Updated: Feb 23
You may have heard the term ‘retrospective planning permission’, or ‘retrospective planning consent’, but what exactly does it mean and when is it appropriate?
Retrospective Planning Permission: Applying for full planning permission or listed building consent after works have either been started or completed without the requisite consents in place.
If you have made alterations to your property which would have required planning permission and you have not had approval, a local authority can request that you submit a retrospective planning application for the work that you have already carried out. This request will be made to the current owner and occupier of the relevant site and the application will be treated in the usual way. This means that just because the works have already taken place, it does not mean that permission will be granted automatically and could be refused.
It's important to note that for works requiring normal planning permission, the council has seven years by which to request retrospective consent as after this time, the window of opportunity lapses and you will no longer be subject to enforcement action. Listed Building Consent, however, has no such expiration date so whether works were undertaken two years or twenty years ago, by you or a previous owner, you will still be liable and the council could proceed against you if the works are not regularised.
When to Apply for Retrospective Planning Permission
The majority of people end up applying for retrospective consent following contact from the council, which can vary from a simple email all the way to an enforcement notice. This can be very stressful as a homeowner, but there is a straightforward process in place. Perhaps you became aware of unauthorised works at conveyancing while buying a property, in which case this is the current owner’s responsibility to sort. Or, as in the case with many of our clients, you have inherited a property with unauthorised works having been undertaken by the previous owner.
Assuming the time limit of seven years has not lapsed and/or your property is listed, then the best thing to do is to contact the local authority and/or a planning professional as soon as you become aware of the issue. Honesty and transparency go a long way and it’s important to demonstrate to the council that you are willing to do what it takes to make it right.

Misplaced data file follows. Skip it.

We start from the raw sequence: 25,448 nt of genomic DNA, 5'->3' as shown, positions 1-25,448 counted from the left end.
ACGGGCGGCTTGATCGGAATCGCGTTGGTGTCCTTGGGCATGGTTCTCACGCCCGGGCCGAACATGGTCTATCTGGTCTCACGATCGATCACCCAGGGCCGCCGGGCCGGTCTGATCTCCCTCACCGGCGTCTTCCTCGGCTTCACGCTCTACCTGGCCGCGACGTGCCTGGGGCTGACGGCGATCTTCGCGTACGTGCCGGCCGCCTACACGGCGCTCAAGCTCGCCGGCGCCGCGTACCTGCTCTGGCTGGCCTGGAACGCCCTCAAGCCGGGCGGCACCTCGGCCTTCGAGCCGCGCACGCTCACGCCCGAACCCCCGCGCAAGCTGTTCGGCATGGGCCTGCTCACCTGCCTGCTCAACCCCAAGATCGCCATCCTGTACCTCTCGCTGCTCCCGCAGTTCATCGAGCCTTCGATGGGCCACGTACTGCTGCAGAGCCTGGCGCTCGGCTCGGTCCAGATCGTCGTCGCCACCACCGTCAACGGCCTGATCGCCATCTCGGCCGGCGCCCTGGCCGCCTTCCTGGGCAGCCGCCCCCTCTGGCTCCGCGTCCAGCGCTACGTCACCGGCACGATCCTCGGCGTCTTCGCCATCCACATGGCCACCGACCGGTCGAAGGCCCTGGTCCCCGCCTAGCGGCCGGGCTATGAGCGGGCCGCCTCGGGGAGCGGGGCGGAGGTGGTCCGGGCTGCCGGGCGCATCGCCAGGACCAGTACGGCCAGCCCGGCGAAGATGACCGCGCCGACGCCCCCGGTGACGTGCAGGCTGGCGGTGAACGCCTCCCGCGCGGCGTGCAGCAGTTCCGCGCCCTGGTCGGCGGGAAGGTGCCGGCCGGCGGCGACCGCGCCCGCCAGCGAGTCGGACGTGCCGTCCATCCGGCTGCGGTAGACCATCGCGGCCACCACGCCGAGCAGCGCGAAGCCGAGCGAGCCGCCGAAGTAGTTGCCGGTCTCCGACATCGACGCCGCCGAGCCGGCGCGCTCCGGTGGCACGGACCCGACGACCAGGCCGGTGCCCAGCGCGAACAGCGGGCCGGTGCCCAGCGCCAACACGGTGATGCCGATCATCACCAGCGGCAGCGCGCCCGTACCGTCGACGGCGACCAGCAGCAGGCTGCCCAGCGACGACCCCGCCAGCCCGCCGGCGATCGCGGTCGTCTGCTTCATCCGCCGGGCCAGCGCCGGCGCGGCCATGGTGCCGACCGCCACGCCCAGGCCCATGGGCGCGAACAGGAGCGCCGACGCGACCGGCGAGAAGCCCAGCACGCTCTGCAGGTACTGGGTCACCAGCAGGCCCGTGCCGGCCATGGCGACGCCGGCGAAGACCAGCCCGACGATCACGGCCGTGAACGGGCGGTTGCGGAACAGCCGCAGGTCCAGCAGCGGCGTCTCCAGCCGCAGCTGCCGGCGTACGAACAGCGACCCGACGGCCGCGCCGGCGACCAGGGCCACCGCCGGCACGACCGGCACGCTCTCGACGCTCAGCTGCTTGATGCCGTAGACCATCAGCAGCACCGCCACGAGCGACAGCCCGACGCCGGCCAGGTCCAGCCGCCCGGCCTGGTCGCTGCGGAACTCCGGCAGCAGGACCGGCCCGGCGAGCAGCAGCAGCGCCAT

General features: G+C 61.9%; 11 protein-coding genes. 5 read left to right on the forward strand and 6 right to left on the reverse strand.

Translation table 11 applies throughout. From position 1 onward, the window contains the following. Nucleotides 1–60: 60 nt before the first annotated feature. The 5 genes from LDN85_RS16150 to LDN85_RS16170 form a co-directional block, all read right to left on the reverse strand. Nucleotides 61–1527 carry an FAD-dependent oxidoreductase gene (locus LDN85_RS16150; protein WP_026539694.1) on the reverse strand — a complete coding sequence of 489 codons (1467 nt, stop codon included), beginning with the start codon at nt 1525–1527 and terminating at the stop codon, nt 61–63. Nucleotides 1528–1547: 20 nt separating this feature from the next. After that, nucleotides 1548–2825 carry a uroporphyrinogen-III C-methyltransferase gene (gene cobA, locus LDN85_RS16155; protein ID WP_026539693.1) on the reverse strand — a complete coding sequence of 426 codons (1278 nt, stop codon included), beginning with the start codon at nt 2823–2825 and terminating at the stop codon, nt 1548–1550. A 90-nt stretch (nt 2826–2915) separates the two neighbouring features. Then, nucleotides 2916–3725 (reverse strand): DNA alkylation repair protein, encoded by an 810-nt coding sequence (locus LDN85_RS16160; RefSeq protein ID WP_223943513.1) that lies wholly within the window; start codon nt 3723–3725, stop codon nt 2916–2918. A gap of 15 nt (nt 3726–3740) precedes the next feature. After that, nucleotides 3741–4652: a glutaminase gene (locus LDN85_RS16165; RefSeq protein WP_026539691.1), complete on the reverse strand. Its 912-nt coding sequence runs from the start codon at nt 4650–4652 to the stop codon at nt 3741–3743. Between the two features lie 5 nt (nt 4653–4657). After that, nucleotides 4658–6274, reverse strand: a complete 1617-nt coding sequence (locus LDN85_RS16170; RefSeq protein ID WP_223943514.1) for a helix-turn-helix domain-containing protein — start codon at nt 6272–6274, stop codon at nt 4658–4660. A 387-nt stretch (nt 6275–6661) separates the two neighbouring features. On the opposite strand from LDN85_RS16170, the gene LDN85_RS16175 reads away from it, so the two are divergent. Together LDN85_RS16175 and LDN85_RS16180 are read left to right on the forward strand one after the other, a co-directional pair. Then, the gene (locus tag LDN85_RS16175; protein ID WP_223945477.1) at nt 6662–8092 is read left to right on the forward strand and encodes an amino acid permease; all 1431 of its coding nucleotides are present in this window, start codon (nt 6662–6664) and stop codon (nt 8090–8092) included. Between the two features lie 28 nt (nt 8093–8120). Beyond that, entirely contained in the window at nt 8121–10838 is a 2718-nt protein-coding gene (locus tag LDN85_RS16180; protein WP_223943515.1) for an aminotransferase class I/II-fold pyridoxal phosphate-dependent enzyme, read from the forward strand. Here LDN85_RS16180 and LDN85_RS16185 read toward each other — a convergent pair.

Most of the time, this involves identifying exactly what works were undertaken, what the impact of these works were, and why they should be granted consent – just as with any typical application for proposed works. These will require existing and proposed drawings, a planning statement, and if your property is historic or listed, a heritage statement. The application will then go through the consultation period before a decision is reached. Assuming that consent is granted, then the works are now regularised and can remain in place.
What Happens if Your Application is Refused
While it’s true that the majority of retrospective applications are the result of honest mistakes, it is possible for the application to be refused, especially in the case of historic buildings if it is decided by the local authority that the works have resulted in harm to its significance. In cases of refusal, the main penalty for breaching planning permission is an enforcement notice, which could require you to undo all of the unauthorised works at your expense. Failure to do so can result in a hefty fine or, in worse cases, formal prosecution and even a stint in prison depending on the severity of the situation.
As with any other planning application, you do have the right to appeal the council’s decision for retrospective applications, too. Generally speaking, councils should refrain from serving enforcement notices while an active appeal is in place, but this is not a requirement.
If you’d like to hear more on retrospective consent, then check out Episode 2 of our new podcast, Heritage Happy Hour, where we delve into specific case studies and talk all things planning.
At Blue Willow Heritage, we provide expert advice on planning, the historic environment and conservation works to historic buildings. If you need support managing your restoration projects or heritage assets then Blue Willow Heritage can help. If you would like to discuss your project or simply need some impartial, no-obligation advice, then please do not hesitate to get in touch.